/ 01 July 2022

Cementing China’s control over Hong Kong

Image source: Reuters
Image source: Reuters

Chinese President Xi Jinping has left mainland China for the first time since the start of the pandemic to travel to Hong Kong for the 25th anniversary of the territory’s handover from the British. Analysts say he’s making the trip to cement China’s control over Hong Kong after the crackdowns of the last 3 years and to complete a “victory lap” as the leader who made it happen. But for others, it’s a solemn day to reflect on freedoms lost.

It was on this day in 1997 that more than a century and a half of British colonial rule ended. There was an agreement that Hong Kong would get 50 years with a “high degree of autonomy” under an arrangement known as ‘one country, two systems‘. That meant Hong Kong belonged to China, but it would have its own economic and administrative systems that were quite different to the socialist regime across the rest of the nation. But along with Xi’s assertive agenda came a crackdown on Hong Kong’s freedoms. That started in earnest in 2019 when pro-democracy protests were crushed, and in 2020, a new national security law was introduced that bans challenges to China’s authority. Xi’s supporters say he’s enabled the “second return” of Hong Kong. Those opposed to what’s happened say he’s “brutally self-interested” and shown China to be untrustworthy by reneging on the 50-year deal.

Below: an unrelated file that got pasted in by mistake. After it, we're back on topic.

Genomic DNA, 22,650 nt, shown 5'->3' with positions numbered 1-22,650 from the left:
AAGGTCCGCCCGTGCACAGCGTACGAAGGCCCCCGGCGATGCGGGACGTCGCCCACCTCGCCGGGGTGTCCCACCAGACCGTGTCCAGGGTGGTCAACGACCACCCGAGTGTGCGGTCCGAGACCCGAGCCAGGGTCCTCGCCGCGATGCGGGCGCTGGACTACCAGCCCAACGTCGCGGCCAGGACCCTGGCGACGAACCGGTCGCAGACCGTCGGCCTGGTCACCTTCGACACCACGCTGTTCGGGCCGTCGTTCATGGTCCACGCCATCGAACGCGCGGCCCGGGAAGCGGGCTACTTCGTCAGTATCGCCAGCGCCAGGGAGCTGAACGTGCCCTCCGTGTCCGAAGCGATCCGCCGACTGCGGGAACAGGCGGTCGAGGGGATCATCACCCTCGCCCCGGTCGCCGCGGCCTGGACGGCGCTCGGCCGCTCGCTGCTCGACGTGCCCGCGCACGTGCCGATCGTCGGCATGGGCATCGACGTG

Funny you ask – NATO members have just declared China to be a security threat for the first time. The world’s most powerful security alliance that takes in Western European and North American nations yesterday said that Beijing’s ambitions and coercive behaviour are major challenges to the group’s interests. “China is not an adversary, but, of course, we need to take into account the consequences to our security when we see China investing heavily in new modern military capabilities, long-range missiles, nuclear weapons, and also trying to control critical infrastructure, for instance, 5G networks in our own countries,” NATO boss Jens Stoltenberg said. PM Anthony Albanese agrees, saying China aims to become the “most powerful nation in the world”, and that Beijing and Moscow’s cosy relationship is a problem. Chinese state media responded, calling on him to be “more diplomatically astute”.

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